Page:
"We're not done," Fairfax Transportation Director Tom Biesiadny told me last week. His staff is aware of the problem, but so far,  the county has no specific plan to remedy the congestion drivers encounter.

During rush hour, there is supposed to be no standing or parking along southbound Henry Bacon Drive connecting Constitution Ave to Lincoln Circle and Memorial Bridge. Yet every evening, there seem to be multiple cars (often taxis) and/or buses parked there, which worsens the backup onto Constitution. I assume that the Park Police are responsible for monitoring this stretch of road. What'll it take to get someone out there to shoo off or tow the scofflaws?

Yes, the Park Police are aware of this problem, and have been for years, at least since that tour bus parking area was added on Bacon Drive. But there's still not enough enforcement. Basically, you'd have to have a park police officer standing there at every afternoon rush hour.

A few years back, the Pennsylvania legislature and Turnpike Authority planned to implement tolls on I-80 but this was rejected by the FHWA because the tolls wouldn't be used exclusively on I-80. How does this mesh with the plan to toll I-66 inside the Beltway where tolls would be on existing general-purpose lanes as opposed to purpose-built lanes such as on 495?

VDOT's I-66 HOT lanes plan inside the Beltway would mesh fine with those federal standards. Among the issues: Virginia needs to find a way to keep its HOV traffic moving. This is a serious problem on I-66 and the feds expect it to be corrected. One of the corrective programs the Federal Highway Administration accepts is creation of HOT (high-occupancy toll) lanes that vary the toll to keep traffic free-flowing.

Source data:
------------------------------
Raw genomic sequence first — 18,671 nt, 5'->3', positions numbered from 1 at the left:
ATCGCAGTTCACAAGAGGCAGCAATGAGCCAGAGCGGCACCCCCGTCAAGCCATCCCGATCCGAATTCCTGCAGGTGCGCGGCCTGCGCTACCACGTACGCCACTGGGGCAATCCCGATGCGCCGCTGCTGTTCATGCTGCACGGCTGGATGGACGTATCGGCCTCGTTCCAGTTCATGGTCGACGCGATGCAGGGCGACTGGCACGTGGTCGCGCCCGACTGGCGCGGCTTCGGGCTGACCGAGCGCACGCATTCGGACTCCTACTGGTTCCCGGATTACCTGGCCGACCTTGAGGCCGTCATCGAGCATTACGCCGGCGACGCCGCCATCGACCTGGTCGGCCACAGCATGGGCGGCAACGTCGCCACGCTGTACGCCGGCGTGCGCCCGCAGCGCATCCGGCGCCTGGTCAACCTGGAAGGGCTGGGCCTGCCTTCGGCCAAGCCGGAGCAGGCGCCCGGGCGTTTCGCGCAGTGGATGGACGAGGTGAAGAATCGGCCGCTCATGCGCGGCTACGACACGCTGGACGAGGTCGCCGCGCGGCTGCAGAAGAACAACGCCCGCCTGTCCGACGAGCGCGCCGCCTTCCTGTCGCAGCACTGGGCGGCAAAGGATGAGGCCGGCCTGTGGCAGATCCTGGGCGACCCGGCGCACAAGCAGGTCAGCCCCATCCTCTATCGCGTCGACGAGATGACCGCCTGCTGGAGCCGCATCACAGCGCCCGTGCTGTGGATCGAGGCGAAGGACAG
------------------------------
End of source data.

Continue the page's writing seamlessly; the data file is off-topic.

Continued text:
Also, the VDOT plan keeps the revenue from the I-66 tolling in the I-66 corridor for transportation improvements that would aid I-66 commuters.

It's been a while since the summer maintenance took so many 8-car trains out of service. Is metro actually returning more 8-car trains into service now that we're well into fall? Also, specifically on the red line on the few 8-car trains that are running its evident that the ATC hasn't actually been implemented (as evidenced by the herky jerky stops at each station). Any updates on these two items?

All these programs are going way too slowly. Also too slow is the arrival of the new rail cars.

There are more eight-car trains than we were seeing in the summer when there were two issues: the special safety check on the 4000 series cars and the extended maintenance program on the worst-performing cars in the fleet.

The automatic train operation on the Red Line is still an off-peak thing. Here again, this is taking way too long. Yes, we absolutely, positively want this system to be safe, because its failure led to the 2009 Red Line crash. But that was six years ago.

More generally, many riders are legitimately discouraged about all the improvement programs Metro has announced in recent years. They hear about all this stuff and can't see any positive impact on their daily commutes.

Meanwhile, we continue to have new problems, like the slowdown on the Blue, Orange and Silver lines because of the power station fire at Stadium-Armory.

I have an idea to alleviate platform crowding during the rush: since the "northwest" and "south" escalators are connected by a walkway, make one set of escalators down only and the other set up only. That way you can control foot traffic on the walkways via cones. The fare gates for each station entrance themselves would still allow people to both enter and leave but the flow of people would be more efficient at getting people onto or off the mezzanine. Right now, especially the "Connecticut/K" south escalator is jammed with people where one escalator is keyed off. This just feels dangerous somehow, like an accident waiting to happen.

There's definitely a crowding problem there at peak periods. I'm not sure how well the part about controlling foot traffic with cones would work and wonder if riders who use Farragut North could comment on this idea -- or suggest other solutions.